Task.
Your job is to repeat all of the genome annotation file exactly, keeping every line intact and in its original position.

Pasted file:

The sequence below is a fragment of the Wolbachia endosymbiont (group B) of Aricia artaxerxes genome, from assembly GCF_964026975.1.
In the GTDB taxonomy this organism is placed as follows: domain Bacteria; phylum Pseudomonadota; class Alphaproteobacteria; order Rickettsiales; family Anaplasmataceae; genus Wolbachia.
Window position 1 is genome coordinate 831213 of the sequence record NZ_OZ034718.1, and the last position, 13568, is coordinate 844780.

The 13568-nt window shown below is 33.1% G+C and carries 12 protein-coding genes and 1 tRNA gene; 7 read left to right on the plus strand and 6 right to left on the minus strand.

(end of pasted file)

The sequence below is a fragment of the Wolbachia endosymbiont (group B) of Aricia artaxerxes genome, from assembly GCF_964026975.1.
In the GTDB taxonomy this organism is placed as follows: domain Bacteria; phylum Pseudomonadota; class Alphaproteobacteria; order Rickettsiales; family Anaplasmataceae; genus Wolbachia.
Window position 1 is genome coordinate 831213 of the sequence record NZ_OZ034718.1, and the last position, 13568, is coordinate 844780.

The 13568-nt window shown below is 33.1% G+C and carries 12 protein-coding genes and 1 tRNA gene; 7 read left to right on the plus strand and 6 right to left on the minus strand.